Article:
Are there any new ideas? Actually original, genuine ideas that aren't simply repackaged classics? The problem here lies with Western civilization's guttural hatred of creative intellectuals who don't fit the production machine, which is ironic because the further from social conformity and platitudes one draws, the closer they avail themselves to unbridled creativity which could solve basic social and ethical dilemmas. This is not to say that separating from society will necessitate creativity, or that everyone is equally creative. We are not.
Before the production machine and some of its main cogs--marketing, power, materialism, and relativism--developed, humans didn't function that much differently than lower animals. We hunted because we couldn't readily preserve, our hygiene was self-regulated, we practiced agriculture, and had little or no medical supplies to fix us up. Some would call this the savage life, and technically it was, due to a lack of civilization. However, what this savage life offered humanity was a self-sufficiency and accountability that civilization, if not careful, can deprive due to enabling, laziness, and relativism. We can't just devolve civilization, yet in terms of new ideas, despite civilization's technological breakthroughs, raw intellectual curiosity and creativity continually struggle to be accepted and embraced because they're not a function of economics or conquest. Simply put, we're a concrete-loving culture, and if we don't produce new ideas, it's because we strive toward wealth, power, and tradition.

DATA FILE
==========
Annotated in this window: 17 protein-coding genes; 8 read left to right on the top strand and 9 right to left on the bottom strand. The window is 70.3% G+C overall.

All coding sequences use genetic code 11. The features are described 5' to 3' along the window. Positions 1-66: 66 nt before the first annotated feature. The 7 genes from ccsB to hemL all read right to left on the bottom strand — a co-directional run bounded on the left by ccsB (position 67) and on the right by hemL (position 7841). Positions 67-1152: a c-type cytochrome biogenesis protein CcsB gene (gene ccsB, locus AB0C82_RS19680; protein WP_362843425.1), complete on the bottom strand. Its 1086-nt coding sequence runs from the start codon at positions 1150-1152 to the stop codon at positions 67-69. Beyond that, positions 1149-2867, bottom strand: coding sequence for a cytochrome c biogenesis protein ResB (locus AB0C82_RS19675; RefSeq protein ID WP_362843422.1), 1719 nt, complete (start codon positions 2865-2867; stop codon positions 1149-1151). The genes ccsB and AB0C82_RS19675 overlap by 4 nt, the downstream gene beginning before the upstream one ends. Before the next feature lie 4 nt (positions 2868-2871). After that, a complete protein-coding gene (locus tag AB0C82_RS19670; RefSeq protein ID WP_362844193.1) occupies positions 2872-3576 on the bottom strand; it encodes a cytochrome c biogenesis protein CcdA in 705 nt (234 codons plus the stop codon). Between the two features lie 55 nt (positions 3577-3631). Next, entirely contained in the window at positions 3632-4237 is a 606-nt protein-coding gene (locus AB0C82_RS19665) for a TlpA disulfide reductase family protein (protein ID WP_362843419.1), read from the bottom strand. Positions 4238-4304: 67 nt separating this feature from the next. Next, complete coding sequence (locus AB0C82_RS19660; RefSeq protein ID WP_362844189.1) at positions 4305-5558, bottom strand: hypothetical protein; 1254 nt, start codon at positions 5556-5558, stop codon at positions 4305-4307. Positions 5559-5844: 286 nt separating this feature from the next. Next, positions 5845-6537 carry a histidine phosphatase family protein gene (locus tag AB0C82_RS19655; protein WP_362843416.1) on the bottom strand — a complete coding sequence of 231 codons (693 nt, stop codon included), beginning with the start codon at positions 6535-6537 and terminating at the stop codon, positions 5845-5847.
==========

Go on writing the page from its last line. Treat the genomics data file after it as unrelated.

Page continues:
Lack of creativity--or banality--isn't an inherent human limitation because enveloped within the language, "there aren't any new ideas," represents how at one point, there were new ideas. Philosophy, abstract math and science are soft-sciences that in modern day have difficulty fully entering the production machine, although science has an out if one can produce something to make money. The other two scorned intellectual children are capacities, techniques, perspectives that facilitate the process of thinking; they're not linear, they're facilitators. Since they're seen as useless to the production machine because they're not linear, they're not incentivized to practice with the thought that one might possibly create new and useful ideas. So the problem is two-fold: our past-gazing concrete culture puts true creativity at odds, which itself is future-oriented due to its inherent prospection; and the terms new and useful have been merged, which has vast intellectual repercussions because if the discipline isn't perceived as useful, the process of creativity (creating-new) is oppressed.
How'd we get here? "It is not very difficult to see that this idea is rooted in the fear of progress. If there is nothing new under the sun, if the past in some shape or another always returns, then the future when it comes will be something familiar." (p. 549) Didn't we get here because of progress? To split a hair, we got here because of a compulsion for technology, which, if done well, does indeed drive progress. Progress itself is embracing change through accepting risk. Our technological progress was therefore a response to environmental and social pressures, not the isolated inner drive for intellectual progress. The production machine doesn't yet understand that an apt, creative intellect can solve current problems and prevent future ones, and isn't just some soap-box lecturer. Those are the academics, who entered and participate in production machine, teaching what society is willing to hear.
Thus, the production machine feeds on familiarity and banality, not progress.
Click the RSS FEED button below to receive notification of new Orwell 365 posts.